Born: July 13, 1970, Thompson, Ga…. Home of Record: Oviedo, Fla…. Departed Nov. 8, 2005 from wounds sustained in above actions… Buried: Restlawn Cemetery, Sanford, Fla.

Posted in Real American Heroes

Jeffrey M. Adamec Silver Star citation

THE UNITED STATES OF AMERICA

ESTABLISHED BY AN ACT OF CONGRESS 9 JULY 1918 (AMENDED BY ACT OF 25 JULY 1963) AND AWARDED BY THE
PRESIDENT OF THE UNITED STATES OF AMERICA

SILVER STAR MEDAL

PRESENTED TO
STAFF SERGEANT JEFFREY M. ADAMEC
UNITED STATES ARMY

The President of the United States of America, authorized by Act of Congress July 9, 1918 (amended by an act of July 25, 1963), takes pleasure in presenting the Silver Star to Staff Sergeant Jeffrey M. Adamec, United States Army, for conspicuous gallantry and intrepidity in action while serving with Company C, 3d Battalion, 3d Special Forces Group (Airborne), during combat operations in support of Operation IRAQI FREEDOM, on 6 April 2003, at Debecka Pass, Iraq. Staff Sergeant Adamec destroyed four Iraqi armored personnel carriers and one enemy position with Javelin anti-tank missiles while under fire when his team attacked a fortified ridgeline in northern Iraq. Those actions helped secure an intersection linking Mosul and Kirkuk, Iraq. Staff Sergeant Adamec’s actions are in keeping with the finest traditions of military heroism and reflect distinct credit upon himself, this Command, and the United States Army.


Read more about the Battle of Debecka Pass here

Posted in Real American Heroes

Bruce R. Taylor Silver Star citation

THE UNITED STATES OF AMERICA

ESTABLISHED BY AN ACT OF CONGRESS 9 JULY 1918 (AMENDED BY ACT OF 25 JULY 1963) AND AWARDED BY THE
PRESIDENT OF THE UNITED STATES OF AMERICA

SILVER STAR MEDAL

PRESENTED TO
MAJOR BRUCE R. TAYLOR
UNITED STATES AIR FORCE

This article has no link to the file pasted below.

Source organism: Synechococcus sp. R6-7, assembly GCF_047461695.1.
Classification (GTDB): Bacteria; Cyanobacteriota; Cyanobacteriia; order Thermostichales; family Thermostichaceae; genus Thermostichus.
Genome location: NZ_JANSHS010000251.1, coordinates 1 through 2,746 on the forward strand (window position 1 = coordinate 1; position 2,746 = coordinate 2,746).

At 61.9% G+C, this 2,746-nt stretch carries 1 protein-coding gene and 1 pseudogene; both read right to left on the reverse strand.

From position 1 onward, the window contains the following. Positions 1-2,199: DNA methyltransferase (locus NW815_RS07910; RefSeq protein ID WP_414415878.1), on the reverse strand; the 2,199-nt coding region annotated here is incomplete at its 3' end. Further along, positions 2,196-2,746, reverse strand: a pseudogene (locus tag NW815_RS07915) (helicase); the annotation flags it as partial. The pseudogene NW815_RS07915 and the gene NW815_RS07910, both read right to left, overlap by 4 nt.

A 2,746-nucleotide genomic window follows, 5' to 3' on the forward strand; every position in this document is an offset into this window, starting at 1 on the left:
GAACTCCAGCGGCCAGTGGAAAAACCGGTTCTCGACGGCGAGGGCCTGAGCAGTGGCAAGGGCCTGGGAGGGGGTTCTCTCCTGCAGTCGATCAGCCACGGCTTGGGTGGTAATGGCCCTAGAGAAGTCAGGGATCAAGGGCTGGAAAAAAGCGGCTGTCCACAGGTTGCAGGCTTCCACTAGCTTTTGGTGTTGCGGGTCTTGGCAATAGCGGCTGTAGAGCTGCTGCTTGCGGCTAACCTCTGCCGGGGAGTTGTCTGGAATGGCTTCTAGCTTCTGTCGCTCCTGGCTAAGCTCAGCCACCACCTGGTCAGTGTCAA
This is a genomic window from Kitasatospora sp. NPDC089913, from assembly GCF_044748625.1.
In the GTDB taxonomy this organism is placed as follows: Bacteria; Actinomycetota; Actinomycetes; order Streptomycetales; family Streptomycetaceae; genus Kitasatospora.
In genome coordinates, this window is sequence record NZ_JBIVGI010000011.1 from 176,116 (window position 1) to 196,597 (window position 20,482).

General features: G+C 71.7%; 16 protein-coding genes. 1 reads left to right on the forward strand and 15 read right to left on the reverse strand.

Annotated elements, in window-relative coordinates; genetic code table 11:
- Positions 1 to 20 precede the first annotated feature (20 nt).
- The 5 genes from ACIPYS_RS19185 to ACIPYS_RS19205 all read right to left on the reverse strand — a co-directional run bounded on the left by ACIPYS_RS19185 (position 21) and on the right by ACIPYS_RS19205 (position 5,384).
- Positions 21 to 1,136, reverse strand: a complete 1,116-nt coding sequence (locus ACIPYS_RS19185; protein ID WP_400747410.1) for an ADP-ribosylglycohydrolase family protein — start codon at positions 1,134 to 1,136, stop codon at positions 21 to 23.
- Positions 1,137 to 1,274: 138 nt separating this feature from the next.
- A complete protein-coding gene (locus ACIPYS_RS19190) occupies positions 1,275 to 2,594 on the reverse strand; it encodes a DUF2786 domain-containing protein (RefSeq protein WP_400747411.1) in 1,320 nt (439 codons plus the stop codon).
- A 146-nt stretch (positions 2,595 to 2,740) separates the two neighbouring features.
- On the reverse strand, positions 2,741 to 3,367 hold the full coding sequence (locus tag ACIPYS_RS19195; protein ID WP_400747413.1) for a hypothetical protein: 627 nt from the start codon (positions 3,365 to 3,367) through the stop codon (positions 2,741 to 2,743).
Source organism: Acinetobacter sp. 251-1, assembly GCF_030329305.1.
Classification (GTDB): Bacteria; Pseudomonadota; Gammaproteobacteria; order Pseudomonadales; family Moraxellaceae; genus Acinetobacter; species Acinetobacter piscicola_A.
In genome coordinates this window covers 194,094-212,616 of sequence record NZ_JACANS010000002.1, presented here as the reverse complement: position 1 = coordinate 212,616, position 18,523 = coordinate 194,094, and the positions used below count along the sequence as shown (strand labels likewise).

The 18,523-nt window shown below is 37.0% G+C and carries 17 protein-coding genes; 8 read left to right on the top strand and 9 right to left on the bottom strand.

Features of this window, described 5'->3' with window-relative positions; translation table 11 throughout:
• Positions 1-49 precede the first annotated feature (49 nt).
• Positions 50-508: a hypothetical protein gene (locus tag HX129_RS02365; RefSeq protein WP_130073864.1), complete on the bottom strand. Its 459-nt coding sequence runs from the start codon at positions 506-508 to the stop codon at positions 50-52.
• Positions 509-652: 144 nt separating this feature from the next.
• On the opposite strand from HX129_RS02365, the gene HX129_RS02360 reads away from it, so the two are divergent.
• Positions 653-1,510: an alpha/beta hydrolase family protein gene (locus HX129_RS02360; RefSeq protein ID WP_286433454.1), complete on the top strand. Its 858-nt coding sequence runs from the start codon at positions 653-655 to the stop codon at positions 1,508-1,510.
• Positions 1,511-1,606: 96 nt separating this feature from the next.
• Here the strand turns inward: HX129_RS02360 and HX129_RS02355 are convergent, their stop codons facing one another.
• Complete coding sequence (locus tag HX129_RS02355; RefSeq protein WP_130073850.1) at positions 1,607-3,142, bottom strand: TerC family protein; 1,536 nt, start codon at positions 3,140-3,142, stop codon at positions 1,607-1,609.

For gallantry in action in connection with military operations against an opposing armed force while serving with the 711th Special Operations Squadron near Baghdad, Iraq, on 2 April 2003. On that date, Major Taylor, as MC-130 Aircraft Commander of STEEL 73 flight, was tasked to support a package of four Special Forces MH-47s, infiltrating Navy SEALs, Army Special Forces and other government agents to the Iraqi leader’s Thar-Thar Palace, the suspecting hiding grounds for weapons of mass destruction. Major Taylor bravely led his MC-130E Combat Talon I aircraft into the heart of the Iraqi air defense and known SA-2, SA-3, and SA-8 sites to refuel the MH-47 package. As the second element lead, Major Taylor unhesitatingly flew his aircraft directly in the same airspace where a surface-to-air missile had just been launched at the formation lead aircraft. Once inside the previous engagement area and while performing low-level refueling, Major Taylor’s aircraft was fired upon by a suspected SA-8 surface-to-air missile. Utilizing his abundance of combat experience, he masked his presence over the helicopter package and continued to refuel the MH-47s. Because of the proximity of helicopters in trail below, the aircraft were able to disperse countermeasures, placing Major Taylor’s crew in grave danger of being destroyed by the launched missile. On night vision goggles, barely 400 feet above the ground, and under blowing dust, Major Taylor continued with the refueling mission knowing that by breaking off, the helicopters would face severe difficulty retrieving fuel and successfully completing their critical mission. Because of his actions, under extreme conditions while flying over a previous missile launch and also being targeted by a second missile launch, Major Taylor was a combat lighthouse guiding his crew and a Special Forces package through a storm of uncertainty. By his gallantry and devotion to duty, Major Taylor has reflected great credit upon himself and the United States Air Force.